To test if the brake pad is worn, measure the thickness of its material and compare it with the correct thickness.
A brake pad that is severely worn won’t exert enough fiction on the rotors. It will translate to your car’s low braking power when you press on the brake pedal.
That being the case, if the thickness of the brake pad has been reduced, replace it immediately to sort out the braking problem.
The vacuum booster has a component called the brake booster check valve.
This valve performs three vital roles in the braking system, including removing pressure buildup, eliminating air in the master cylinder, and maintaining a vacuum.
These roles ensure optimal braking power. Therefore, if the valve gets faulty, the vacuum in the brake booster will be eradicated, resulting in low braking power.
Although this valve is designed to last the lifetime of your car, specific mechanical issues can damage it.
If you encounter a spongy brake pedal followed by an engine stall, you have a faulty booster check valve that needs to be replaced.
Unfortunately, this feature is located deep inside the car; hence you might need an expert to help you access it.
The Electronic Control Module (ECM) Has Malfunctioned
Modern cars have their braking system controlled by the ECM. Therefore, the ECM will increase or lower the braking power depending on pressing the brake pedal.
But sometimes, the ECM malfunctions, and instead of increasing the braking power, it lowers it.
So if all the other components are exemplary, you should check the state of the ECM.
In some instances, the problem is due to a software issue in the ECM, and restarting it will sort it out.
The Antilock-Braking System (ABS) Has Been Activated
The ABS is only supposed to be activated when braking at high speed. It regulates the braking power by controlling the opening and closing of booster valves.
However, it can malfunction and activate itself even when driving at an average speed.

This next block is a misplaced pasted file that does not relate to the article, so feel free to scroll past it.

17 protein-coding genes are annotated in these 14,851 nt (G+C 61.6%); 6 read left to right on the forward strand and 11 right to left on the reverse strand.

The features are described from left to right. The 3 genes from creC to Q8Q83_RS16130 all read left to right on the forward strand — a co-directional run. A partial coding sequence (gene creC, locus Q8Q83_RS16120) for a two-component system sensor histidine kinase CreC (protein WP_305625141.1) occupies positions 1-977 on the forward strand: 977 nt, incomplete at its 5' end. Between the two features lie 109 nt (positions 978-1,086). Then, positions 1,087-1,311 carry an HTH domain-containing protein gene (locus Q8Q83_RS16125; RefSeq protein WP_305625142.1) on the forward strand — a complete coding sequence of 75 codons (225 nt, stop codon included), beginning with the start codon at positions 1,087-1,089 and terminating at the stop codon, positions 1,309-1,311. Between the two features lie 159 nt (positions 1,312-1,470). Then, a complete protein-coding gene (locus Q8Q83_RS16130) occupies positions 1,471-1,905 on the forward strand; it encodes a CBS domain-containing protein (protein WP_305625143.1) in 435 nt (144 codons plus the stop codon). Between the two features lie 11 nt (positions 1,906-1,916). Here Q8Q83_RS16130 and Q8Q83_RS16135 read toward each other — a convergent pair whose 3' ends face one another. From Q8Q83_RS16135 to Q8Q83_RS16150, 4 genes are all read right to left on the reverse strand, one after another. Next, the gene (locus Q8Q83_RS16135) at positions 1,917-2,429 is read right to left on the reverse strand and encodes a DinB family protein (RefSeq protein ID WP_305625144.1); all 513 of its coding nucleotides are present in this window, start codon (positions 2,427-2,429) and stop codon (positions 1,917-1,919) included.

Luckily, it’s easy to spot a failed ABS since its performance will not be felt when braking heavily. So, repairing it will get rid of the low braking power.
But it would be best if you let a professional handle it for you since the ABS is a complex component that needs excellent technical know-how.
Faulty Speed Sensor
The speed sensor collects the wheel’s speed information and sends it to the ECM and ABS. As a result, the braking power produced depends on its information.
Therefore, if the speed sensor malfunctions, it will not send such information to the two components. It can also send wrong information.
For instance, when you reduce the wheel’s speed by pressing the brake pedals, the faulty sensor might not capture the deceleration rate correctly, resulting in low braking power.
So, you should test the speed sensor and repair it accordingly to boost the braking power.
Worn Brake Rotors
The rotors work alongside the calipers and the brake pads to stop the wheels.
When you thumb the brake pedals, the brake pads will press against the rotors resulting in the stoppage of wheels.
But the friction created will wear out the rotors over time.
If the rotors get worn, you will experience low braking power in your car since there will be less contact between the rotors and the brake pads.
Therefore, you will need to replace the worn rotors to improve the braking power.
Low braking power in your car is a serious condition. It will affect the car’s deceleration, which might cause accidents.
This issue is caused by a problem with one of the components that make up the braking system.
Such components include the rotors, the speed sensor, the brake lines, the ECM, the master cylinder, etc.
Therefore, you should diagnose these components to identify the one causing the low braking power and then sort it out.
Also, you should note that if you don’t sort out a problem with one of these components, you might end up bearing more cost.
A problem with one of these components will affect another component.
Kevin has been hanging around cars and automobile magazines since he knew what a car is. He grew up in his father’s 1995 Mercedes E320 Wagon and Volkwagon Phaeton W12 2004. He rides his first car, a manual 1979 Porche 911SC.
Currently, he owns an Acura Integra GS-R. During his childhood, he showed a keen interest in how things actually work and fix them. This passion transforms into his eternal love for cars and bestows him an ideal position in one of the leading automobile companies; whenever he finds time, he takes out his Acura and opts for the longest possible route to find hidden wholesome pleasure in a road trip.
Want to read some of the articles written by Kevin? Head to our blog section to find out all the articles written by Kevin.